What’s more crucial - the existence of a public loo or knowing where exactly it’s located when you need to go?
Both. And, more of both.
For at least 104 Indian cities, that familiar apprehension of not knowing where the john might be is now history - they all have restrooms within reach of your fingertips.
Happily enough, clean too, like the one this lady walked into in the heart of New Delhi. This public toilet on Man Singh Road is one of nearly 4,600 already geotagged in Delhi alone.
This has to be the cleanest public convenience toilet in Delhi! Bang opposite Taj on Man Singh road. All it takes is one person wiling to do his job meticulously... as shown by Dayal Kumar Das ji, he greets you with a good day aswell. #SwachhBharat #ReporterAlert pic.twitter.com/UiIVEqc3bG
— Sonal MehrotraKapoor (@Sonal_MK) January 13, 2018
This Swachh Bharat Urban effort has some near term targets pencilled in: By January end, information on geotagged toilets in 106 cities with a 5 lakh plus population should be live on on Google maps and by March 31, 2018, the remaining top 500 cities will likely be checked off the longlist. Taken together, these cities account for ~80% of India’s urban population.
Prime Minister Narendra Modi launched the Swachh Bharat (Clean India) Mission in October 2014 as the starting block of an ambitious plan to end open defecation - one of India’s most urgent public health worries, and put a shine on India’s public spaces over a five-year period. Construction of toilets with water connections and supply is the bigger piece which will ensure better sanitation and hygiene but equally, usage is critical to getting a move on.
On balance, women are far more vulnerable in the absence of public loos or not knowing soon enough - one of the main drivers behind the Google toilet locator effort.
For all the pieces to come together, geotagging available infrastructure allows for better usage and then, better feedback loops - essential scaffolding for apps to deliver better results as more users get on the same platform.
It’s the way the world’s most powerful databases are moving and so it is for Swachh Bharat’s toilet locator functionality on the mighty search engine Google.
India’s Ministry of Housing and Urban Affairs has partnered with the Google Maps to deliver a toilet locator on your smartphone/ desktop or any internet enabled map app that covers more than 20,000 public toilets across India’s top cities by population in Phase 1 of a pan-India project.
The backend, fairly similar to the Aadhaar biometric scheme, has every public toilet in these cities mapped to a unique identification number that includes the name of the urban local body, ward number, type of toilet, toilet number, facilities available, timings, fee structure, rating and photos.
The toilets that figure on the final longlist overlap with high frequency locations including malls, hospitals, bus and railway stations, fuel stations, metro stations and community toilet facilities. QCI, a national accreditation body involved in most of the vital Swachh Bharat schemes gets its people to train municipality staffers who collate and provide geo-tagged, time-stamped photos and data back to QCI via a customised mobile application. In the final bend, Google runs its own evaluation to guarantee data integrity before the content goes live in a 45 day span. QCI’s work will cover India’s cities (4,041 in all) on a first-come-first-serve basis.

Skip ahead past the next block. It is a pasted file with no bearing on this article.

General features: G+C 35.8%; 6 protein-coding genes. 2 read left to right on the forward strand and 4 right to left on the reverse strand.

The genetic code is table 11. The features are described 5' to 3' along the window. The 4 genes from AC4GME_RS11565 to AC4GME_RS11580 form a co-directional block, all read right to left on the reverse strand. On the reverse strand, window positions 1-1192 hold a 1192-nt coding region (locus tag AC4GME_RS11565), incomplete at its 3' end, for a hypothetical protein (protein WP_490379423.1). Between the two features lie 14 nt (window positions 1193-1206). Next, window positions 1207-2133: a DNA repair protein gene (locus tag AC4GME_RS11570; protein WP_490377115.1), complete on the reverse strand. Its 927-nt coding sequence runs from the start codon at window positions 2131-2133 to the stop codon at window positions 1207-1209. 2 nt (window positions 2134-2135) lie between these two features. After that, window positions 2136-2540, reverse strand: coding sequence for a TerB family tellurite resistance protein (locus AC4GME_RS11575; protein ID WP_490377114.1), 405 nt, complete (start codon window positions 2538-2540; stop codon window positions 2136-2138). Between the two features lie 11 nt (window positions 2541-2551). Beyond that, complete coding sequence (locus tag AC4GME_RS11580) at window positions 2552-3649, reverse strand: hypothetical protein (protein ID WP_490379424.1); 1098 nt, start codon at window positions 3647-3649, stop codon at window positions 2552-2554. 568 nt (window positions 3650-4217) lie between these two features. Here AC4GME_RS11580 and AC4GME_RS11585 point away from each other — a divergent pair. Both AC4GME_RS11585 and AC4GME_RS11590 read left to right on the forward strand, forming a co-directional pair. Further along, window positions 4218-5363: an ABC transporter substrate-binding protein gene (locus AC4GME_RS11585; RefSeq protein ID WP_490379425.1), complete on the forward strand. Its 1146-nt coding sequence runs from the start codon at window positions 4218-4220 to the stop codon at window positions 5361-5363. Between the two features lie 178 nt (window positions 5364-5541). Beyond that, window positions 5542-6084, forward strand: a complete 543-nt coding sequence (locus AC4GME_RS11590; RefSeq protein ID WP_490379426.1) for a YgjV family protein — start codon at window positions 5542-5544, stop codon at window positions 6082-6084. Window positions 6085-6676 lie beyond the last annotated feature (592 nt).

Overall, technology has drastically cut time to market for a process that would have taken at least a few months to complete in an analog avatar.
That’s the supply side of it. Once the data is live, users just need to type in “Swachh Public Toilet” on Google Maps to locate the nearest public toilet just the same way you would search for a restaurant or ATM.
To ensure that this service remains a genuine two way street, user responses are being hard coded into the app - the “Online Toilet Feedback System”. A work in progress, the functionality hopes to work like this: Visitors rate their experience and submit a service request for badly maintained facilities. Once this is in, the feedback determines the star rating for that particular toilet which in turn pings a notice to the relevant maintenance authorities. Once a cleaner tidies up the toilet, he can submit a checklist to sort out the earlier report and all this happens within the realm of the same technology that users first access to find a washroom.
Taken together, this elaborate interlinked exercise towards better social hygiene is pinned on immersive tech usage from start to finish. This helps ensure continuous monitoring, evaluation and feedback without the time-cost challenges that come with traditional methods from an analog era.
The Google Maps toilet locator embraces two key deliverables of the Swachh Bharat Mission – driving behaviour change and upkeep of public toilets. Social activists are lauding the move and China is embarking on similar mapping initiatives. Over time, we hope this will trigger the the construction of more toilets with the essential cross linkages of water supply, inspire local bodies to higher cleanliness standards and help in making India Open Defecation Free by October 2019.
If we stay on course, we will be leveraging the most easily accessible piece of open source technology to locate toilets in cities comprising 80% of India’s urban population.
Next time you’re out in the city and need to go, try the Google toilet locator and let us know how it works. We are @QualityCouncil on Twitter.
Disclaimer: The writer is chairman, Quality Council of India and Network 18. He is also on the boards of RIL, Cipla and L&T.
Updated Date: Jan 23, 2018 18:28 PM